• To quit smoking takes hard work and a lot of effort, but you can quit smoking. It will be one of the most important things you will ever do.

  • Today, shoe manufactures design footwear specifically for physical activity. Make sure that you have shoes that fit your chosen activity.

  • When setting goals, use the "SMART goals" acronym. Goals should be specific, measurable, action-orientated, realistic and time sensitive.

  • Join a sports team. This can be a fun way to stay active, meet people and add some excitement to your life. Just make sure that you have the fitness level to participate safely in your desired sport.

  • Try different types of protein – beans (black beans, navy beans, garbanzos, and lentils), nuts (almonds, walnuts, pistachios and pecans), soy products (tofu, soy milk, tempeh and veggie burgers).

  • Ever notice that some people can eat all they want and never put on weight? Chances are these people have a high metabolism. Adding resistance training to your exercise regime builds lean muscle which raises your metabolism.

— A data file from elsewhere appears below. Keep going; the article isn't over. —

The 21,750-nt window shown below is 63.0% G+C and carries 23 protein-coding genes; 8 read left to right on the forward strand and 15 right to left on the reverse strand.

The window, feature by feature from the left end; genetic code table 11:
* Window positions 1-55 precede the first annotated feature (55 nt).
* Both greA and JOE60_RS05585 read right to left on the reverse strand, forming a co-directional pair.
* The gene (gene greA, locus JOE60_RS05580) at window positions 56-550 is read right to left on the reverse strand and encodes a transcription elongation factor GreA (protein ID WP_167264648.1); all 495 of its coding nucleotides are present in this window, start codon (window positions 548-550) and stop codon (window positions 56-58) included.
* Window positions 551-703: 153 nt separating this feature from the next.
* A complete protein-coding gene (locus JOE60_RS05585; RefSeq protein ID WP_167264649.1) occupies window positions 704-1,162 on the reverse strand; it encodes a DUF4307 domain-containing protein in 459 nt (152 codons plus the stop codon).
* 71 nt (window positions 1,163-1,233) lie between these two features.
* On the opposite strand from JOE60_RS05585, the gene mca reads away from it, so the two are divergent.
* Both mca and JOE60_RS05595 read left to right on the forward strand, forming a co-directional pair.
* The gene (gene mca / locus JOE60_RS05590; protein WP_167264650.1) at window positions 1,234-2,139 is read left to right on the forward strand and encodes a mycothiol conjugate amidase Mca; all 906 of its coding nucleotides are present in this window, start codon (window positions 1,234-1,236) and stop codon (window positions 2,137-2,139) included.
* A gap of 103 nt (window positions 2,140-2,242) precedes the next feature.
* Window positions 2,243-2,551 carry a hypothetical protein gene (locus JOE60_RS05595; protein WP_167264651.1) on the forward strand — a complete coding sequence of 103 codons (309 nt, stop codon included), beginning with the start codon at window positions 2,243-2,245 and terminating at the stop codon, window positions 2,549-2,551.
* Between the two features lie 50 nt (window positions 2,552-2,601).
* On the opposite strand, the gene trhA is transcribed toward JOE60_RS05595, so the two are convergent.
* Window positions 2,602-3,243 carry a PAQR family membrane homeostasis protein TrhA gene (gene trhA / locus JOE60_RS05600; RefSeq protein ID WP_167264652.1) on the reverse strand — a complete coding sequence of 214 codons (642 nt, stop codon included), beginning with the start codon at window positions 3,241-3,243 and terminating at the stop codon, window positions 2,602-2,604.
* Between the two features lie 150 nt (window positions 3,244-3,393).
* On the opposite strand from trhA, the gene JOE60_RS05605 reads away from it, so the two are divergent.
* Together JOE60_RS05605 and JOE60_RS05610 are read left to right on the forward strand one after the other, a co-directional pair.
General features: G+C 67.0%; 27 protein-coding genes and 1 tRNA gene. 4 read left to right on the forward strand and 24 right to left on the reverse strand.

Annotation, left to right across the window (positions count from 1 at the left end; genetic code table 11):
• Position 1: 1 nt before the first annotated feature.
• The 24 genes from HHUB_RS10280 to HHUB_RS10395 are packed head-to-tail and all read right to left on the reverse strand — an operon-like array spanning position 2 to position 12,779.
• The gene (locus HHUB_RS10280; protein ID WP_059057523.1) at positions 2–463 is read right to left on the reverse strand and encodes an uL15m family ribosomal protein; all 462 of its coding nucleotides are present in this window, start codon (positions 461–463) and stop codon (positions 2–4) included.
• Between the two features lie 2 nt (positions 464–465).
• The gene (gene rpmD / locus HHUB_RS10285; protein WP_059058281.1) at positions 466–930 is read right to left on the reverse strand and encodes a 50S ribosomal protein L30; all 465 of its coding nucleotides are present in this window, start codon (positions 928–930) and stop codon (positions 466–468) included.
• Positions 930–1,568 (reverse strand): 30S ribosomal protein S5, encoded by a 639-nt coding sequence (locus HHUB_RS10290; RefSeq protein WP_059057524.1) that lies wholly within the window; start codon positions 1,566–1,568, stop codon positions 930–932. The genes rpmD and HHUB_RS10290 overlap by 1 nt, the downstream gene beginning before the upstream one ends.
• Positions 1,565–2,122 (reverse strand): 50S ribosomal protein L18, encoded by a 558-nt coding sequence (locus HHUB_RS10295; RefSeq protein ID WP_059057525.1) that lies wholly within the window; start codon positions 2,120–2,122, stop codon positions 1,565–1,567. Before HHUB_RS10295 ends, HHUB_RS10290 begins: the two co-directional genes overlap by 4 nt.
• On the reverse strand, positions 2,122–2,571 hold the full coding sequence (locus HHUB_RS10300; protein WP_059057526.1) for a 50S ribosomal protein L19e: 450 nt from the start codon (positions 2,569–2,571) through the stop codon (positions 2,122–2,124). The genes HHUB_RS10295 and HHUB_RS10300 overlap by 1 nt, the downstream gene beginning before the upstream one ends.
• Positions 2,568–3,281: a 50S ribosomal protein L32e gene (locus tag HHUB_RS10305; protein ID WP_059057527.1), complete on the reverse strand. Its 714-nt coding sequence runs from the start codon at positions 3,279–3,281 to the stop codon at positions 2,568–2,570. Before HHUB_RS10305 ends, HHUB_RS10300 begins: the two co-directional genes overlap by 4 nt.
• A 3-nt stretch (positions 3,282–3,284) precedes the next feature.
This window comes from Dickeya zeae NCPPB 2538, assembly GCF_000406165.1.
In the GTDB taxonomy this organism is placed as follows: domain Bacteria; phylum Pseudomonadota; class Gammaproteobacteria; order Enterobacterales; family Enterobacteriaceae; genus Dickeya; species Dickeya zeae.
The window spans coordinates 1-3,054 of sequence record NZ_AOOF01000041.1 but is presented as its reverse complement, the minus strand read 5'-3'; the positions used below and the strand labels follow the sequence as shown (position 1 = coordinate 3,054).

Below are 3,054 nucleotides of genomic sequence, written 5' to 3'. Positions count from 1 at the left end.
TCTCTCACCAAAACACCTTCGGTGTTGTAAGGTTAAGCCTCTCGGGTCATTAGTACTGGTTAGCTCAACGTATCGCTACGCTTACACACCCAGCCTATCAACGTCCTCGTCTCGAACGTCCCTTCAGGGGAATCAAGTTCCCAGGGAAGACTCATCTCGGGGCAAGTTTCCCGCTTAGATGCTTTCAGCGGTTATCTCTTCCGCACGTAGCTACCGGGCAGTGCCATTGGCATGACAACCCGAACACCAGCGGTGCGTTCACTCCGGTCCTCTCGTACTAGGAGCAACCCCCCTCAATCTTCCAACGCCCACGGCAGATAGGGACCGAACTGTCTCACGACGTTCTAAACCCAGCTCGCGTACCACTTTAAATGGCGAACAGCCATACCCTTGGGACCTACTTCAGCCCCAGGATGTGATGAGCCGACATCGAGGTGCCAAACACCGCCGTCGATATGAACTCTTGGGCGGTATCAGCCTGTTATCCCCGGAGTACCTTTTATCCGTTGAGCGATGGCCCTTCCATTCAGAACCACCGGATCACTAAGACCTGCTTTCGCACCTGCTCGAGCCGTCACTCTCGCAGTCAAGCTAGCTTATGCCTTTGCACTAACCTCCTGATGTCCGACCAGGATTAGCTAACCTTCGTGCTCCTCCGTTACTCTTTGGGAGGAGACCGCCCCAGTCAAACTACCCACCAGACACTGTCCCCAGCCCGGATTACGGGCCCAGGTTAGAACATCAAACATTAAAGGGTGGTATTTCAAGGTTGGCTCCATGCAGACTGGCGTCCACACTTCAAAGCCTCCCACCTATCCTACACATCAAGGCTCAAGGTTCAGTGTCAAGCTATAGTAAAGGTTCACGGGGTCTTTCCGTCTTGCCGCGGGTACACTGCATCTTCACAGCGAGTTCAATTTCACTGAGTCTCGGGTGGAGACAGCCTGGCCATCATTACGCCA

• If you are walking on sidewalks, be aware that they can be on a slant. Prolonged walking on a slant can cause hip and low back problems. Try to walk on level ground as much as possible. When not possible, try to spend equal time slanted each way.

  • Visit the washroom one floor up or at the other end of the building.

  • Don’t drink your calories – be careful with calorie rich drinks like pop, sweetened teas, juice and specialty drinks. It is really easy to consume large amounts of calories and still feel hungry.

  • Tired of waiting for the elevator? Make a plan to use the stairs instead of taking the elevator and you’ll be surprised at how much more activity you get.